2020 – we’ve nearly made it, thanks to you
COVID-19 changed the course of this year in a way that nobody could have predicted.
Our thoughts are with the individuals and families who have been directly affected by the virus and the medical, care and other key workers who have done so much to support us all through a very difficult year.
Here at Alzheimer’s Research UK our staff, scientists and clinical researchers have all had to adapt as guidelines have changed through the year.
Amid initial projections of up to a 45% drop in income for the charity, we had to make difficult decisions in response to an unprecedented situation.
While our dedicated supporters are helping us chart a course that avoids this worst-case scenario, there is no denying that 2020 has been a challenging year for the charity and dementia research in general.
What about funding for research?
As the scale and likely impact of COVID-19 started to become clear, our first priority was to protect commitments to research that was already underway. At the start of the pandemic this included funding for over 100 ongoing projects, and commitments to big initiatives such as the Drug Discovery Alliance. This meant we had to pause new funding for research at a time when other funders had to take similar action.
With less funding available across the board, it is crucial that we continue to build on the incredible progress researchers have made over the past decade and that we don’t lose momentum in dementia research. A survey of dementia researchers indicated that this was a very real possibility.
Over a third of those polled were considering leaving or had left academic research with 72% highlighting that future funding opportunities had decreased. This would be disastrous for the future of dementia research and we are taking urgent action in campaigning for the Government to boost dementia funding and restarting our own funding schemes as quickly as possible.
Thanks to your support we will be able to offer a limited number of new funding opportunities in January 2021, something we had not initially expected to be able to do. These will be exclusively for early career researchers whose positions and future prospects have been impacted most by the current funding environment.
This is one of a number of green shoots breaking through in the dementia research landscape.
Partnering for success
We make sure your donations have the greatest impact by leveraging support from other organisations to make your support go further. This has been especially important this year.
Following the success of the first round of funding, Sir Jackie Stewart’s Race Against Dementia charity, in partnership with Alzheimer’s Research UK, is supporting a new £1.5m funding call. Designed to power outstanding early career scientists in their pursuit of innovative solutions to the big questions in dementia research, the second round of the successful scheme will give researchers unique access to development opportunities, including a mentorship from figures in the world of Formula One racing.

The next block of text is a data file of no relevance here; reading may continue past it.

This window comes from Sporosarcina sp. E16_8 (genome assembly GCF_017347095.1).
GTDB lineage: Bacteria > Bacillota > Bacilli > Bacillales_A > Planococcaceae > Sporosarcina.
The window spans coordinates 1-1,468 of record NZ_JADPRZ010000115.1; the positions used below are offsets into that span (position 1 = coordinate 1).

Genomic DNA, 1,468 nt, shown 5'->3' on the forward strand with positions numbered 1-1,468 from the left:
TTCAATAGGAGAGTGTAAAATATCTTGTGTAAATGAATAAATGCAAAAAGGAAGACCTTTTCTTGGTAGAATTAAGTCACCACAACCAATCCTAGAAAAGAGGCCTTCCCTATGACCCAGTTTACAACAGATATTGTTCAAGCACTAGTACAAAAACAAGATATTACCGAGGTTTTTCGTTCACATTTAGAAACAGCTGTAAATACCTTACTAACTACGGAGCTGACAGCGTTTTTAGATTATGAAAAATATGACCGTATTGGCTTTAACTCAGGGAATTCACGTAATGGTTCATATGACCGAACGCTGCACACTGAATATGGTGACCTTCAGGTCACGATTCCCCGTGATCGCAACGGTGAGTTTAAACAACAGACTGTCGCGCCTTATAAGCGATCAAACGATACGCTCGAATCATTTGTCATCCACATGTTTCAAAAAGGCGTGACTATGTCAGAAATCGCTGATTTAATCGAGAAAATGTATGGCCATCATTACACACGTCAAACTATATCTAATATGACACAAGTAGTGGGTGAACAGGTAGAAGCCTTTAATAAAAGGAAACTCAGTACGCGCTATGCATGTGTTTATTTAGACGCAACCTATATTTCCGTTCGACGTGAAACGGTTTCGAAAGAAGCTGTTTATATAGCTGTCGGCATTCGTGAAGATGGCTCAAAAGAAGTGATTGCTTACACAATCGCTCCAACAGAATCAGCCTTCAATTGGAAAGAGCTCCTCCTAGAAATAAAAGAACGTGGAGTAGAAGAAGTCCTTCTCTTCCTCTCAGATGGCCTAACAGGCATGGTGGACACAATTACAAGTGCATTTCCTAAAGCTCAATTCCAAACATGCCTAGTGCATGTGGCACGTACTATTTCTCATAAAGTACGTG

In February, we launched the Early Detection of Neurodegenerative diseases (EDoN) initiative. Spearheaded by Alzheimer’s Research UK, EDoN brings together leading research and support organisations, working to develop digital devices that can detect diseases like Alzheimer’s 10-15 years before symptoms start. EDoN partners include The Alan Turing Institute, the UK’s national institute for data science and artificial intelligence, Health Data Research UK and five of the country’s top universities.
Key support from Bill Gates has allowed EDoN to ramp up even as we worked within the constraints presented by COVID-19. Researchers have now been recruited to key positions in the project and working with a number of large, ongoing research studies as the pilot phase of the initiative is well underway.
Alzheimer’s Research UK is also a founding charity partner of the UK Dementia Research Institute (UK DRI). Over 600 researchers now work at the UK DRI, which was a government led initiative with significant funding coming from the Medical Research Council. Government funding has been essential for dementia research during the pandemic, as private and charity sector investment has been more limited. Alzheimer’s Research UK is calling on the government to deliver on its election promise to double dementia funding in this parliament, and thousands of you have already backed this call by signing our petition.
Our partnerships have been key this year as have careful financial planning, which has included use of the furlough scheme and the need to pause or review some of the activities we had planned. We are very grateful to our employees, scientists and partners for their dedication, understanding and flexibility in a very difficult year.
But most of all we’d like to thank our incredible supporters. We’ve all seen organisations that have had to restructure, scale back or even close altogether. While dementia research, Alzheimer’s Research UK and the country are by no means out of the COVID-19 woods yet, your donations, fundraising and volunteering means that we can be optimistic about 2021.
As COVID-19 vaccines are now starting to roll out to those who need them most, what this year has shown us is the astonishing power of medical research.
Dementia remains our biggest long-term medical challenge. With your support we will continue to fund ambitious research, and we will come through 2020 stronger than ever.
About the author
Dr Susan Kohlhaas
Dr Susan Kohlhaas is the Director of Research at Alzheimer’s Research UK where she currently drives the research agenda.
Susan has over a decade of experience at medical research charities, most recently as Executive Director of Research and External Affairs at MS Society.